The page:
Injectable preparations, for example, sterile injectable aqueous or oleaginous suspensions may be formulated according to the known art using suitable dispersing or wetting agents and suspending agents. The sterile injectable preparation may also be a sterile injectable solution or suspension in a nontoxic parenterally acceptable diluent or solvent, for example, as a solution in 1,3-propanediol. Among the acceptable vehicles and solvents that may be employed are water, Ringer's solution, and isotonic sodium chloride solution. In addition, sterile, fixed oils are conventionally employed as a solvent or suspending medium. For this purpose any bland fixed oil may be employed including synthetic mono- or diglycerides. In addition, fatty acids such as oleic acid find use in the preparation of injectables.

Suppositories for rectal administration of the drug can be prepared by mixing the drug with a suitable nonirritating excipient such as cocoa butter and polyethylene glycols that are solid at ordinary temperatures but liquid at the rectal temperature and will therefore melt in the rectum and release the drug.

Solid dosage forms for oral administration may include capsules, tablets, pills, powders, and granules. In such solid dosage forms, the active compound may be admixed with at least one inert diluent such as sucrose lactose or starch. Such dosage forms may also comprise, as is normal practice, additional substances other than inert diluents, e. g., lubricating agents such as magnesium stearate. In the case of capsules, tablets, and pills, the dosage forms may also comprise buffering agents. Tablets and pills can additionally be prepared with enteric coatings.

Liquid dosage forms for oral administration may include pharmaceutically acceptable emulsions, solutions, suspensions, syrups, and elixirs containing inert diluents commonly used in the art, such as water. Such compositions may also comprise adjuvants, such as wetting agents, emulsifying and suspending agents, cyclodextrins, and sweetening, flavoring, and perfuming agents.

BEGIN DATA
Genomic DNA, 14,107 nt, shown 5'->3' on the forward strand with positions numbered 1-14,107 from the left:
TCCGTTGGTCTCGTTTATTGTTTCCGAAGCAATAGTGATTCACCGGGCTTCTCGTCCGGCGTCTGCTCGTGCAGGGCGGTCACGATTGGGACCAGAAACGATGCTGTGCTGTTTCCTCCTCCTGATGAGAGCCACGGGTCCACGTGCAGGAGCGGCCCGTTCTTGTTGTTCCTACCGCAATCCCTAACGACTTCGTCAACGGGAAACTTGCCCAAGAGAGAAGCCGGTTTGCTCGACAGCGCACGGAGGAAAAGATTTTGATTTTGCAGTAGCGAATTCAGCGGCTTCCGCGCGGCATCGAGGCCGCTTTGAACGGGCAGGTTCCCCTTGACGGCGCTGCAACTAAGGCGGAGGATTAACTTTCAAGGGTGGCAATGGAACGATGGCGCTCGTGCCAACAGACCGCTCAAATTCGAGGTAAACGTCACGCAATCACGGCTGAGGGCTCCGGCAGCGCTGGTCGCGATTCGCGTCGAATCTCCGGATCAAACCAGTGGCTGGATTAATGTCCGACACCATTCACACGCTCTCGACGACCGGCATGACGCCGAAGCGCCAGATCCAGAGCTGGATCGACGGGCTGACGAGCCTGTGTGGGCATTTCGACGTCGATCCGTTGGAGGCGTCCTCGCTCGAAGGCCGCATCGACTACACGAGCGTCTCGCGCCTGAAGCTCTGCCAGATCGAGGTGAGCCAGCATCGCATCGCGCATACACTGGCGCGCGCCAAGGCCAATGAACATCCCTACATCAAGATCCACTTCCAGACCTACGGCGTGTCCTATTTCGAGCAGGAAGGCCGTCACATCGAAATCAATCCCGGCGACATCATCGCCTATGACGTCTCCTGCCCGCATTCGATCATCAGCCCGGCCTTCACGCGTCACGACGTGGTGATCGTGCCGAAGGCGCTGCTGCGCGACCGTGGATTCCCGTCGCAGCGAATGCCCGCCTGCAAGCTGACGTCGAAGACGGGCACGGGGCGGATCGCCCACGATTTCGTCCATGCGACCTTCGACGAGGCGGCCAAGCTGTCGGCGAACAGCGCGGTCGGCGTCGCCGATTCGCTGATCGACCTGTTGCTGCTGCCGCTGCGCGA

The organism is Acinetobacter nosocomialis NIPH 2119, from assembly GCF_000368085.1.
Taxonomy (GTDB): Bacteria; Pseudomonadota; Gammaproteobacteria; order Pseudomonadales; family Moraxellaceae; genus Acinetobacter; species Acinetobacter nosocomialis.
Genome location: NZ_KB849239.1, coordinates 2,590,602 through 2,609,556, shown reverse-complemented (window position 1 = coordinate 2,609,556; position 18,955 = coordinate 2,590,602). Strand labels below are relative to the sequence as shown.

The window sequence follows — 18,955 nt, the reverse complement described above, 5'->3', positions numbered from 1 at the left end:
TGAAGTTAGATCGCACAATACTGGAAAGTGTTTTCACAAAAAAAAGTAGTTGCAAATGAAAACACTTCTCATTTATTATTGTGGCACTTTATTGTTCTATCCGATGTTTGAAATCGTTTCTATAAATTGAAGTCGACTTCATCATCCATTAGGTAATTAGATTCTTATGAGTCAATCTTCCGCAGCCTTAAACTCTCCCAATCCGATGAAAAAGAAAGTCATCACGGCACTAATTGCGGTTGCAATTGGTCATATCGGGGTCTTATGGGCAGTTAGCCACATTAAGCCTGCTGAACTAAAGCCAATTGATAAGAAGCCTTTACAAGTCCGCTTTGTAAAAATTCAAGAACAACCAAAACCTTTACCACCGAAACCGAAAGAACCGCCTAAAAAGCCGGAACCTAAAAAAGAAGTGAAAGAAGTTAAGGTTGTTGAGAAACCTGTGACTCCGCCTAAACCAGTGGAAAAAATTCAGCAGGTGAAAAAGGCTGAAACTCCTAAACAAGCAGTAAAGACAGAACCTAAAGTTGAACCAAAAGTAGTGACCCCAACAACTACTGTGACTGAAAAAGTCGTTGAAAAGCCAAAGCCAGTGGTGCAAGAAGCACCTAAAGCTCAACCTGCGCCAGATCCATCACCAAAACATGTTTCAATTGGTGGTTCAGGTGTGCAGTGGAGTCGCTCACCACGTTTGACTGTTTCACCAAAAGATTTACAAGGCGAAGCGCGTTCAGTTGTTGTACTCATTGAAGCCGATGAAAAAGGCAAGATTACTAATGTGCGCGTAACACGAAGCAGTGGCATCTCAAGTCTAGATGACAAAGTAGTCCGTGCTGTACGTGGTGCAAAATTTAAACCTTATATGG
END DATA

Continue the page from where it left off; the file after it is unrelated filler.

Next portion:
In accordance with yet other embodiments, we provide methods for inhibiting any activity of envelope glycoprotein (E) domain III, in a human or animal subject, the method comprising administering to a subject an amount of a mannose-terminated recombinant proteins of interest such as glucocerebrosidase (or composition comprising such compound) effective to inhibit the relevant activity in the subject. Other embodiments provide methods for treating disease such as Gaucher's Disease, in a human or animal subject, comprising administering to the cell or to the human or animal subject an amount of a compound or composition as described here effective to inhibit a envelope glycoprotein (E) domain III activity in the cell or subject. The subject may be a human or non-human animal subject. Inhibition of protein activity includes detectable suppression of the relevant protein activity either as compared to a control or as compared to expected protein activity.

Effective amounts of the mannose-terminated recombinant protein of interest such as glucocerebrosidase generally include any amount sufficient to detectably inhibit the relevant protein activity by any of the assays described herein, by other assays known to those having ordinary skill in the art or by detecting an alleviation of symptoms in a subject afflicted with a disease such as Gaucher's Disease.

Successful treatment of a subject in accordance may result in the inducement of a reduction or alleviation of symptoms in a subject afflicted with a medical or biological disorder to, for example, halt the further progression of the disorder, or the prevention of the disorder. Thus, for example, treatment of disease such as Gaucher's Disease can result in a reduction in symptoms such as hepatomegaly, splenomegaly, hypersplenism, anemia, neutropenia, thrombocytopenia, risk of infection and bleeding, cirrhosis of the liver is rare, neurological symptoms, Type II symptoms such as serious convulsions, hypertonia, mental retardation, apnea, Type III symptoms such as muscle twitches known as myoclonus, convulsions, dementia, ocular muscle apraxia, osteoporosis, deformity of the distal femur, aseptic necrosis of the femur joint and yellowish-brown skin pigmentation.